Faculty Publications

Title

A systematic review and meta-analysis of parent-mediated intervention for children and adolescents with autism spectrum disorder in mainland China, Hong Kong, and Taiwan

Document Type

Article

Keywords

autism spectrum disorder, Greater China, low-resource areas, meta-analysis, parent-mediated intervention

Journal/Book/Conference Title

Autism

Volume

24

Issue

8

First Page

1960

Last Page

1979

Abstract

Parent-mediated intervention is a prominent approach to supplementing service insufficiency for the population with autism spectrum disorder, yet individuals from low-resource areas are largely under-represented among participants in the global parent-mediated intervention research. This systematic review and meta-analysis is the first to inspect the overall effects and research quality of parent-mediated interventions in mainland China, Hong Kong, and Taiwan. A total of 21 parent-mediated interventions were included in systematic review, and among them, 12 randomized controlled trials representing 964 children were analyzed in meta-synthesis. Overall, results of meta-analysis showed favorable effects of parent-mediated interventions with standardized mean difference ranging from 0.63 (social competence) to 1.00 (symptom severity) and averaged 0.76 across domains. However, the results should be interpreted with caution due to poor evidence quality as assessed in GRADE ratings. In terms of methodological quality, QualSyst evaluation showed that more than half (14/21) of the included studies were below satisfactory. Identified programs lack the capacity to be further disseminated in the Chinese societies due to the absence of solid theoretical foundations, the negligence of implementation outcomes, and the inadequacy of sophisticated cultural adaptations. This review reinforces the need for promotion and improvement of parent-mediated interventions in low-resource context (PROSPERO: CRD42019138723). Lay abstract: The ideal dosage for early intensive interventions for autism spectrum disorder has been suggested to be at least 25-hour per week to reach optimal effects. However, insufficient service use and unmet needs among families with children with autism spectrum disorder are frequently reported worldwide. Helping parents to develop strategies for interaction and management of behavior through parent training has been demonstrated to be a prominent way to supplementing service insufficiency for autism spectrum disorder, which is particularly crucial in less-resourced areas. This review included 21 parent-mediated intervention programs conducted in China, the most populated developing country. Among them, we were able to combine outcome information from 12 randomized controlled trials to increase confidence in the results. We also rated the quality of methodology and evidence for all included studies, which was taken into account in making conclusions. The included programs varied in the content, length, and delivery method of trainings. Although targeting different training outcomes, the majority of the studies aimed to help parents be more competent and responsive during interactions with their child in order to decrease symptom severity. Overall, results showed sufficient evidence that parent training did improve child outcomes as intended. However, the quality of more than half (14/21) of the included studies were below satisfactory. Identified programs lack the capacity to be further transported in the Chinese societies due to the lack of solid theoretical foundations, implementation manuals, and appropriate cultural adaptations. This review reinforces the need for promotion and improvement of parent-mediated interventions in low-resource context.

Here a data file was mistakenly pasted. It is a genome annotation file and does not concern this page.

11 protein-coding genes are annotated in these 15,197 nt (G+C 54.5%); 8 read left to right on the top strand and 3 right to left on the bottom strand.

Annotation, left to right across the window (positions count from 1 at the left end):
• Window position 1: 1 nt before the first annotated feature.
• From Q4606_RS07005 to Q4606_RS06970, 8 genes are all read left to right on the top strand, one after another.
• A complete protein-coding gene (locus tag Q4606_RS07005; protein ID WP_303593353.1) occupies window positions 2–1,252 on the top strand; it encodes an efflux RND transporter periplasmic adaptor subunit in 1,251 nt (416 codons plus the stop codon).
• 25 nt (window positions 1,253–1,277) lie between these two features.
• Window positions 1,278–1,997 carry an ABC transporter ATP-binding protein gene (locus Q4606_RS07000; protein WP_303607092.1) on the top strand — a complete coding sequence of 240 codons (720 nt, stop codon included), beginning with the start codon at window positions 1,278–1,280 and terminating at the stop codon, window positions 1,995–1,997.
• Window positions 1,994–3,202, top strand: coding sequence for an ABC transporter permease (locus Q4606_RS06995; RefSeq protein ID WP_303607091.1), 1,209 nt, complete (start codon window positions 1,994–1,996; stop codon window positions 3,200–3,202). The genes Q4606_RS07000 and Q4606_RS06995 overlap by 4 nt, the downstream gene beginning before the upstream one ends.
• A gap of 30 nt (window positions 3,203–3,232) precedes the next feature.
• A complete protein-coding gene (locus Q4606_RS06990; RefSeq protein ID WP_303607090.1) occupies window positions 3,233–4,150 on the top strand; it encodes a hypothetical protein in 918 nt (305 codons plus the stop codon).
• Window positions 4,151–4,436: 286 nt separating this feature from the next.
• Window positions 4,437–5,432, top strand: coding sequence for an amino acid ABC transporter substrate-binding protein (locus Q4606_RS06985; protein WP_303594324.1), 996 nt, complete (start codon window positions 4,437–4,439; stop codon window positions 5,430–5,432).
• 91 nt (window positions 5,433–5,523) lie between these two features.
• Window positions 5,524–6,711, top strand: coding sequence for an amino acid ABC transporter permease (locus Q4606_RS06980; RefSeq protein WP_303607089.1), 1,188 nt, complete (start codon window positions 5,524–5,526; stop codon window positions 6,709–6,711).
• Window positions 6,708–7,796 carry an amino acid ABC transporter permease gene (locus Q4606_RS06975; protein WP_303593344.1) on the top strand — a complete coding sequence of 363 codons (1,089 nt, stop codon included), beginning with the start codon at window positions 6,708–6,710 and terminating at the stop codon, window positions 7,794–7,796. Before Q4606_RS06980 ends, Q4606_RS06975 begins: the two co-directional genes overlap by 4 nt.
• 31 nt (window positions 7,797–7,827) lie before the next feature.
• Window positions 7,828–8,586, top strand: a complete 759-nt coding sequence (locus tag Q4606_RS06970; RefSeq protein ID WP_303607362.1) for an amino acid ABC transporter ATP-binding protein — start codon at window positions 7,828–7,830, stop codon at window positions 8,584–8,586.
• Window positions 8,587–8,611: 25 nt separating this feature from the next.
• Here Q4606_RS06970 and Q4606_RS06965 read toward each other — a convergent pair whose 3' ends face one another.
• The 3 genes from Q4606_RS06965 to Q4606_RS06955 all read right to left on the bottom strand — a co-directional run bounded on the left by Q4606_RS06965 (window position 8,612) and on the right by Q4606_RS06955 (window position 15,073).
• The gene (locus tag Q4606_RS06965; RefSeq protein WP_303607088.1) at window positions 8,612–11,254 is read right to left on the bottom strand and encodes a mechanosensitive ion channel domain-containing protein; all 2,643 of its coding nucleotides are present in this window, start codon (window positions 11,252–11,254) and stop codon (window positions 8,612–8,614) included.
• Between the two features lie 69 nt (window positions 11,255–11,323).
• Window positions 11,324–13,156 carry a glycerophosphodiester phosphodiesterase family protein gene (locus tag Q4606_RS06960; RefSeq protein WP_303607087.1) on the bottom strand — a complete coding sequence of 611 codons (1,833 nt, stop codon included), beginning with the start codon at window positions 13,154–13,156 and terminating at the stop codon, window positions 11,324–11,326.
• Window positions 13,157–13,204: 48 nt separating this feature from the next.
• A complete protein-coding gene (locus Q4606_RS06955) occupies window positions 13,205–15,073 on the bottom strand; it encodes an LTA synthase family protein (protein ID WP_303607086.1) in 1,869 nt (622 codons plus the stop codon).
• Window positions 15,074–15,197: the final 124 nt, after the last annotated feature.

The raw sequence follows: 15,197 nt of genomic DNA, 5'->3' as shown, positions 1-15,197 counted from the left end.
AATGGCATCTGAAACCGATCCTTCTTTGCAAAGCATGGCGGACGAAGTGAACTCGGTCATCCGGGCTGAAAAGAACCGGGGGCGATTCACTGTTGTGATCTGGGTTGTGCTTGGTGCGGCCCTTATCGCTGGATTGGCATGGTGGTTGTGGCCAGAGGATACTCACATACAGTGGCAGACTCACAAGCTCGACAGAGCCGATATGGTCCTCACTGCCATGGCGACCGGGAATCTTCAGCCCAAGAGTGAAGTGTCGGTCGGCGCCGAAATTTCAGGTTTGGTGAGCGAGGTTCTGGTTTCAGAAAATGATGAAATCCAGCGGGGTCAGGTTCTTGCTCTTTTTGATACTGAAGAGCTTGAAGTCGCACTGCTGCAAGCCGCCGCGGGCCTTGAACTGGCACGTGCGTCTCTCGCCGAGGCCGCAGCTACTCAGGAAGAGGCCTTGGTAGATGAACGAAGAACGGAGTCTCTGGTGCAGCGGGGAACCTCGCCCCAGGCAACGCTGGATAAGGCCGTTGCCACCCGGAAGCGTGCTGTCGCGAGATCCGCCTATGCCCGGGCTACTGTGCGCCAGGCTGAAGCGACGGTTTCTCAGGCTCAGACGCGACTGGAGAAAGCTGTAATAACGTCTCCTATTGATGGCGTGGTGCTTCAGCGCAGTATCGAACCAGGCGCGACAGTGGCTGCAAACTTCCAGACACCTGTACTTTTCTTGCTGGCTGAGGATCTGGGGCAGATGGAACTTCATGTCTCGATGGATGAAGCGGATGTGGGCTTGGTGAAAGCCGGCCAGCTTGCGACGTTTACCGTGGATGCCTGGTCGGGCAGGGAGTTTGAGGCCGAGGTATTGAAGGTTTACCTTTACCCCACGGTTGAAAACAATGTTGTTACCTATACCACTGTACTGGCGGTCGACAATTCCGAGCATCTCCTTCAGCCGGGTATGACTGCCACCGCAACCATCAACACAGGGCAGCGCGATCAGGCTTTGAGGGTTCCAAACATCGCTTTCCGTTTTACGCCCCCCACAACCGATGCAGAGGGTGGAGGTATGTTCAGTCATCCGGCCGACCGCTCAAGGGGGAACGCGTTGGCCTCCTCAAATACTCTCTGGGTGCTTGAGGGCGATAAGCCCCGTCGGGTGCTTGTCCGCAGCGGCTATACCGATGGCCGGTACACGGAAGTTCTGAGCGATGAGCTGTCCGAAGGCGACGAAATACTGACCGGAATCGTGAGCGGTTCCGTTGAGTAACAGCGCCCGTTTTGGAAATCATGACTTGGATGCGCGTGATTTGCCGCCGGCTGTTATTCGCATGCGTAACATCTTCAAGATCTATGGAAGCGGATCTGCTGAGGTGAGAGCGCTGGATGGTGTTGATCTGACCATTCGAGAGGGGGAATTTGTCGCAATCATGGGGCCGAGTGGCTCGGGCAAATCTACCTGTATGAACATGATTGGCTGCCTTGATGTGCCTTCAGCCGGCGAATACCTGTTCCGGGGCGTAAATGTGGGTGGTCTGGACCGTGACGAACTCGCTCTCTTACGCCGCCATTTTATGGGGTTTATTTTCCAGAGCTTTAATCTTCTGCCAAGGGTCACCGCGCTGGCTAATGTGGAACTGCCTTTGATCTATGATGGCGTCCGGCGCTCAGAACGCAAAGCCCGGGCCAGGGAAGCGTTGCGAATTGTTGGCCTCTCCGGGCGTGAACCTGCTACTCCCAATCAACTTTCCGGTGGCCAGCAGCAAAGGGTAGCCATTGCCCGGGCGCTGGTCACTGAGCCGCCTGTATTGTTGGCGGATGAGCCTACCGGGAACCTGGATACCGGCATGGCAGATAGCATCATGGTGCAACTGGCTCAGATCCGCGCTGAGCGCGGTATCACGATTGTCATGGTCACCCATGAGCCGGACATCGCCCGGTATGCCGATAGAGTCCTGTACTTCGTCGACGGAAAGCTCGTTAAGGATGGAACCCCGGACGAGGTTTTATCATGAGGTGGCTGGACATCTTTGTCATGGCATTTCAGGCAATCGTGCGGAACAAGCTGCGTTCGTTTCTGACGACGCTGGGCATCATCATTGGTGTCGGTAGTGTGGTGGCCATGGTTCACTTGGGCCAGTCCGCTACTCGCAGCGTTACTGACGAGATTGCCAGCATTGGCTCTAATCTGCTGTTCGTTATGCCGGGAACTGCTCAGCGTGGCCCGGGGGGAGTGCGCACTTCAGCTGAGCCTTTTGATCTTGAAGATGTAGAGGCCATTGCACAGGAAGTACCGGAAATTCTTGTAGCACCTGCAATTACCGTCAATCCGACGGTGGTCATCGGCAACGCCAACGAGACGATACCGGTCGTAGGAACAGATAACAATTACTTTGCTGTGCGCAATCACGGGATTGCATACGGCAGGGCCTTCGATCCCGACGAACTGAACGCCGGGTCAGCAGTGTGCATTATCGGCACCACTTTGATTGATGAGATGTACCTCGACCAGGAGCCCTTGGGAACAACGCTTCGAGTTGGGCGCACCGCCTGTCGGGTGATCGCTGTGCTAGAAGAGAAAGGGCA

Department

Department of Special Education

Original Publication Date

11-1-2020

DOI of published version

10.1177/1362361320943380

Repository

UNI ScholarWorks, Rod Library, University of Northern Iowa

Language

en

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